Add These 3 Overlooked Exercises for…

Just about ever fitness magazine cover or website has an article with a title like “The One Exercise You’re Missing,” “Exercises You’re Not Doing But Should,” or “Do This for Flatter Abs.”  It’s meant to be attention grabbing and convey that the reason you’re not seeing the results you want is because you’re not doing this one thing.  But in the end, the exercise is just a variation of the same old movements.  This post isn’t going to sell you on flatter abs or bigger muscles, but with more improved, pain free movement.

We normally associate exercises with something that you can load, something that you can lift.  However, exercise can also be things that bring mobility to your joints, or give you a better way of doing things.

Yea, most programs are going to have a mix of loads and variations of the fundamental movements like push, pull, squat, and hip hinge.  In fact, we’ve covered those movements in the past, and you likely do them every day.  How many articles can you read or videos can you watch that show different variations of the squat and how to load it?  For example, a squat can be loaded with a barbell, kettlebell, dumbbell, bodyweight, medicine ball, ViPR, bands, and probably a few more.  Then take that load and place it over head, on your back, in a front rack, unilaterally loaded, loaded in the arms (zercher), or in a goblet position.  So while we could point out that you should do single arm overhead kettlebell squats for such and such a reason, it really wouldn’t add anything to your program, nor does it necessarily mean you could do it.  Although you would look pretty badass.

Let’s move away from loaded exercises and into 3 exercises that will make you moving better, have you feeling better, and have you in less discomfort.  Exercise making you feel better?  Surely you’re joking.

No, seriously I want to highlight 3 exercises you may actually use, and that will actually benefit you.

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  • Breathing
  • Crawling
  • Thoracic Rotation

 

Breathing

Breathing is an essential part of life.  You may even be telling me, “I breathe every single day, without it I’d die.”  You’d be right, you do need to take in oxygen and expel carbon dioxide or you would in fact die, or at the very least pass out.  However, its way more than an inhale and an exhale.  Short, hard power breathes can trigger the abs to fire quickly, much like you’d see in martial arts, long deep breathes can help relax and calm you much like yoga, or even holding your breath, known as a Valsalva maneuver, can aid in exercise like the deadlift or squat.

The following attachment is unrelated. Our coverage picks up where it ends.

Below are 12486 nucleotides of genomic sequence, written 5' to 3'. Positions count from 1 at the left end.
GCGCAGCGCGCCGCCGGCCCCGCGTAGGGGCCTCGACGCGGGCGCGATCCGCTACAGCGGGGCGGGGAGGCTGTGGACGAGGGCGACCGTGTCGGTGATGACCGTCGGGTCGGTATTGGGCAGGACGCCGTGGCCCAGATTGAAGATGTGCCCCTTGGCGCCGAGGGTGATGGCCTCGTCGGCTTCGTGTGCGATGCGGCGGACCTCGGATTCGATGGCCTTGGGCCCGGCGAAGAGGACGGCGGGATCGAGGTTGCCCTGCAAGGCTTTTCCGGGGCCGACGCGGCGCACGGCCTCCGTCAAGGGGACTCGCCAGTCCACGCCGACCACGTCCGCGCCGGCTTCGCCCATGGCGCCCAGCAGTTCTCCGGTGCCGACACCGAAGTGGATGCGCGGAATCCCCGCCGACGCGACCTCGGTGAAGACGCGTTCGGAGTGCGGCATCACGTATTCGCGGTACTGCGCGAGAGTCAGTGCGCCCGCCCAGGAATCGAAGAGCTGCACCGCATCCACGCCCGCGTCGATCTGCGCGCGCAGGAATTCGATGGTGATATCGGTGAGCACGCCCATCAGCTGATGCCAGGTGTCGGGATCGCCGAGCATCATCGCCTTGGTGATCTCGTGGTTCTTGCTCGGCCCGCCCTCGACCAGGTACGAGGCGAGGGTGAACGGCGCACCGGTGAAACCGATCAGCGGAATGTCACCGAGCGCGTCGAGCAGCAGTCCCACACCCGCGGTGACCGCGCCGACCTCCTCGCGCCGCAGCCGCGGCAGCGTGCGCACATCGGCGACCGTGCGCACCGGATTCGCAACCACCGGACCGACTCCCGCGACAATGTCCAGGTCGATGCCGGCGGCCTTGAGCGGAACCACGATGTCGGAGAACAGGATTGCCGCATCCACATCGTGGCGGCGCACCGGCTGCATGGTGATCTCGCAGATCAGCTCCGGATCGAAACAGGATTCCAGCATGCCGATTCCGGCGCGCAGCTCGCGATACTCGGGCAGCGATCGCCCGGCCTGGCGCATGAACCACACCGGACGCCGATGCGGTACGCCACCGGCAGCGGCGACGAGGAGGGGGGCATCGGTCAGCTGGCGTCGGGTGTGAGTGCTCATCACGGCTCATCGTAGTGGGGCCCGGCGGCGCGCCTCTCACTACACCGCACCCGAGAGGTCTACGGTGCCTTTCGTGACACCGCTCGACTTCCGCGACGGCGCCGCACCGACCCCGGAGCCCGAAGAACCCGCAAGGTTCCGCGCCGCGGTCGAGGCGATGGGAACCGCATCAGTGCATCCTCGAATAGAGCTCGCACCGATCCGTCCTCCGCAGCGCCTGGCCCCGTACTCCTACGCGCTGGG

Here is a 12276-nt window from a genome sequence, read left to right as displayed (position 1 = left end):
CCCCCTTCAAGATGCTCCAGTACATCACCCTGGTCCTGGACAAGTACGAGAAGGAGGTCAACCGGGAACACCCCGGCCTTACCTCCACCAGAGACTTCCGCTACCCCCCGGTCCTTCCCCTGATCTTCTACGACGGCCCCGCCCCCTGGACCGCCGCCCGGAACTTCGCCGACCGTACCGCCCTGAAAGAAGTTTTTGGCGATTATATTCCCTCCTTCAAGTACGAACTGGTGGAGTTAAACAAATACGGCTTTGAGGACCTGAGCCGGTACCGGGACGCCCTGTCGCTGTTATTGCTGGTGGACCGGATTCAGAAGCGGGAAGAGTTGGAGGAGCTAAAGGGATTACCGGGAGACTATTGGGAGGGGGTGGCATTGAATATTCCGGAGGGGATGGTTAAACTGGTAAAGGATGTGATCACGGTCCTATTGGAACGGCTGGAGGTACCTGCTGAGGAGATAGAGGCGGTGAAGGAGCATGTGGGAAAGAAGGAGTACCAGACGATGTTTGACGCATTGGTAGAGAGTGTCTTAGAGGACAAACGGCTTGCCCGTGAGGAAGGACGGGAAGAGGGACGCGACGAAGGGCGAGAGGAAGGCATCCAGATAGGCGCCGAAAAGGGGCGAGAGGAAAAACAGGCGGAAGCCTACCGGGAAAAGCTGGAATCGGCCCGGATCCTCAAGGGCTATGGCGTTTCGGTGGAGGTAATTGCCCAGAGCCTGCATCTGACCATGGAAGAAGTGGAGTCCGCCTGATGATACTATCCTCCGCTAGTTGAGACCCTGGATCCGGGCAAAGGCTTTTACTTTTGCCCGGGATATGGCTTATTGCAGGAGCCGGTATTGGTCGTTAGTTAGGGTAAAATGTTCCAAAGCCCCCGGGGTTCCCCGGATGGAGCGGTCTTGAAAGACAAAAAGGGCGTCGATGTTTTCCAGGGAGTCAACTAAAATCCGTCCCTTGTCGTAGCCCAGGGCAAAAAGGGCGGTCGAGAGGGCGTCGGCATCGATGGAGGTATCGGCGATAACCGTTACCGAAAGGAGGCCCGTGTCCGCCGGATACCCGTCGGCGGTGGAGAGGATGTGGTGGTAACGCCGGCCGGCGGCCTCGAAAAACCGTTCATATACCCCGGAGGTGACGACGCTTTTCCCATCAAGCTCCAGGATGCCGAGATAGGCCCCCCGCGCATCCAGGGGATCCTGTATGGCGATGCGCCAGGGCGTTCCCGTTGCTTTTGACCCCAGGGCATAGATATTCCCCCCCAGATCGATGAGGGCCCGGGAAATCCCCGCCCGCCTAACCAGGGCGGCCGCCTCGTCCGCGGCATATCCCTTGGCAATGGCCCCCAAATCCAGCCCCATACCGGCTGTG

If you delve more into the world of exercise and read up on what other people are doing, you’ll see that breathing is important.  In fact, PRI has a whole course focused on breathing.  The more I watch people breathe during exercise, the more I realize people don’t know how to breathe.  Did you know the diaphragm is part of your core musculature?  It makes the top part of the cylinder or box or whatever shape you want to give your “core.”

Are you holding your breath when you do core exercises, like a plank? Do you do it all the time, some of the time, or never?  Just throwing out a guess, but probably at the very least, some of the time, but in most cases, the go to is to hold your breath.  So try to breathe.  When doing core exercise, try to get in a good inhale followed by a forceful exhale.

Two drills when it comes to breathing is laying in a 90/90 position and focusing on deep, expansive breathing, and “crocodile breathing” where you lay on your stomach and try to feel your stomach lifting your body off the ground.

 

Crawls

When was the last time you crawled on the ground?  It’s likely been a while, however, if you have kids, you may do it more often.  But were you comfortable in that position? Crawls have been mentioned previously, in passing on a few articles, most notably how they correspond to ab exercises to add to your program. In reality, crawling on the grounds is much more than an “ab exercise.” It’s a full body drill that requires coordination, finesse, strength, endurance, and good motor planning.  What else does it require?

Keeping a neutral spine!

What else do we need to maintain a neutral spine for? Just about every other exercise.  Deadlift? Neutral spine.  Squat? Neutral Spine.  Pushups?  You betcha!   So not only can crawling help improve core strength and coordination, but it can help to teach you that positioning that carries over into every other exercise you might do in the gym.

Want to really test your ability to crawl with good form?  Do it while maintaining either a ball or a yoga block on the back.  Sounds easy, but I can assure you, that it is not.

Thoracic Rotation Drill